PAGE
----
Unfortunately for the tourists, the New Zealanders reacted to those indignities in time-honoured fashion. On came Jon Preston, the influential Wellington scrum-half, to slide his nasty little grubber kicks up and down the touchlines and he performed his act so flawlessly that Tom Beim, out of position at full-back, spent the second half fielding handfuls of thin air.

The pressure told quickly, Kees Meeuws ploughing forward from a quick line-out to unlock the door for Stensness, who dummied Lewsey en route to the posts. Adrian Cashmore, who came into the game on the back of 22 consecutive successful goal-kicks and duly landed his first penalty before miscuing the conversion of Ralph's try, made no mistake from a far simpler position and then proceeded to thump a penalty out of the Waikato sludge to complete the scoring.

"We expected England to come up with something far better than they showed in Brisbane and we were right," said Graham Henry, the New Zealand A coach. "That trip to Aussie was a suicide job; all the heat and humidity, a night kick-off, no warm-up game and, for good measure, a Wallaby side at the top of its form. I thought they were better prepared for this match, although I'd want to see some of their players in dry conditions before I made any sort of judgement on them."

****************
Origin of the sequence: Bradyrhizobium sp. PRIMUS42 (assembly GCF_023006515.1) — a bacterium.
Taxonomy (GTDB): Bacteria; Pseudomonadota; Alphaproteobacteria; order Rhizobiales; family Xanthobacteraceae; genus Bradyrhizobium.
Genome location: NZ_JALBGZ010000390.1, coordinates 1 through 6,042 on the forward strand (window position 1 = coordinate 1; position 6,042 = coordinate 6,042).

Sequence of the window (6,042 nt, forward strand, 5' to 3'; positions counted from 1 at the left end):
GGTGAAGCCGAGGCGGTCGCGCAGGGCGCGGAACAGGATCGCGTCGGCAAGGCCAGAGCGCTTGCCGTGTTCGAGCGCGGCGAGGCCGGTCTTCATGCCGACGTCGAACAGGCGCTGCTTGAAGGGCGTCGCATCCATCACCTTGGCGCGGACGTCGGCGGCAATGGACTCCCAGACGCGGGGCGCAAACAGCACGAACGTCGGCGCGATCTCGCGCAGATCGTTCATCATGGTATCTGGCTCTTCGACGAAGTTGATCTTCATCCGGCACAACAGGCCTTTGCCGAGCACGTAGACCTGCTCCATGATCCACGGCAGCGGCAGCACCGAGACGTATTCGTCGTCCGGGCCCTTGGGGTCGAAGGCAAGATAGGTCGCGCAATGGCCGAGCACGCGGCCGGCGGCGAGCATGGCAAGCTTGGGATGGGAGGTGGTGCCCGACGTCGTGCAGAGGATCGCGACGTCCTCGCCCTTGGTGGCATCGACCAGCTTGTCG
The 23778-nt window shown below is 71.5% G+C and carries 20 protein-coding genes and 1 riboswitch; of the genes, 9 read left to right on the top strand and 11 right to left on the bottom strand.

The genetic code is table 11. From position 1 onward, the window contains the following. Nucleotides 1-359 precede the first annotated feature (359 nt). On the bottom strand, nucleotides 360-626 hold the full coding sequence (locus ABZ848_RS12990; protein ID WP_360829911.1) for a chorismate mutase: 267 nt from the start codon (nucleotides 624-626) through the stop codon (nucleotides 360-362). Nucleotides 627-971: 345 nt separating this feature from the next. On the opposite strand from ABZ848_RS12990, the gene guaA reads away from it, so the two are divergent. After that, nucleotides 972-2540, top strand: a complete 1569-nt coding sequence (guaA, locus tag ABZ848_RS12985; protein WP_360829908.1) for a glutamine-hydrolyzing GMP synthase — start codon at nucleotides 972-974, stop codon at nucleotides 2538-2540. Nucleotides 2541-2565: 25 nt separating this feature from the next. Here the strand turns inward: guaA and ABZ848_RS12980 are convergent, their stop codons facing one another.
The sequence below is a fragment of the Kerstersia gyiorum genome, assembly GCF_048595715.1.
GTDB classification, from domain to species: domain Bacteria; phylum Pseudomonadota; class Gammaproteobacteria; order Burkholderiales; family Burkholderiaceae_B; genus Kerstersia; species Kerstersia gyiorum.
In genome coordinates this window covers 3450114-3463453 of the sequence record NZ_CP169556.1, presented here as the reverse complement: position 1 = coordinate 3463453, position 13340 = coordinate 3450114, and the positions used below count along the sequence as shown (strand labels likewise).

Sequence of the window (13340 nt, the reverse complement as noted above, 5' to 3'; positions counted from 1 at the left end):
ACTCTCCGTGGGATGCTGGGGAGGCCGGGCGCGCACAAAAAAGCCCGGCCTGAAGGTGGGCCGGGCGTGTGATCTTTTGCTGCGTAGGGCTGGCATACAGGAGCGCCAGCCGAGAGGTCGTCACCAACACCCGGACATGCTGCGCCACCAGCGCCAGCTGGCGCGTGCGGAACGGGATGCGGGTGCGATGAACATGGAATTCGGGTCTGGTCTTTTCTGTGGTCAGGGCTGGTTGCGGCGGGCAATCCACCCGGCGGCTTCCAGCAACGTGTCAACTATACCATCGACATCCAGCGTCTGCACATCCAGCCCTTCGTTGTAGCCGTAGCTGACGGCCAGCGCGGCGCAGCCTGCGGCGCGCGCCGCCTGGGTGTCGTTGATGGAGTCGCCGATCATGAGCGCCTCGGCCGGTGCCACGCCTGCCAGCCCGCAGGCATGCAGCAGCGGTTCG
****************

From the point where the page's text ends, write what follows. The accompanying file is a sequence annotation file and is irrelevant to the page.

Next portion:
Dry conditions? Nothing would suit England less. As long as it keeps raining, Woodward may yet escape this God forsaken trip with his sanity intact.

New Zealand A: Tries Ralph, Stensness; Conversion Cashmore; Penalties Cashmore 2. England: Try Fidler; Conversion Lewsey; Penalty Lewsey.

New Zealand A: A Cashmore (Auckland); G Osborne (North Harbour), C Ralph (Auckland), J O'Halloran (Wellington), J Lomu (Counties); L Stensness (Auckland), R Duggan (Waikato); K Nepia (Canterbury), N Hewitt (Southland, captain), K Meeuws (Otago), B Larsen (Northland), N Maxwell (Canterbury), A Blowers (Auckland), X Rush (Auckland), S Robertson (Canterbury). Replacements: R Willis (Waikato) for Maxwell, H-T; J Preston (Wellington) for Duggan, H-T; T Umaga (Wellington) for Lomu, 57; G Slater (Taranaki) for Willis, 67.

ENGLAND: T Beim (Sale); M Moore (Sale), N Beal (Northampton), J Baxendell (Sale), D Chapman (Richmond); J Lewsey (Bristol), M Dawson (Northampton, captain); A Windo (Gloucester), P Greening (Gloucester), W Green (Wasps), R Fidler (Gloucester), D Sims (Gloucester), B Clarke (Richmond), S Ojomoh (Gloucester), P Sanderson (Sale). Replacements: D Crompton (Richmond) for Green, 68.

Referee: P O'Brien (Southland).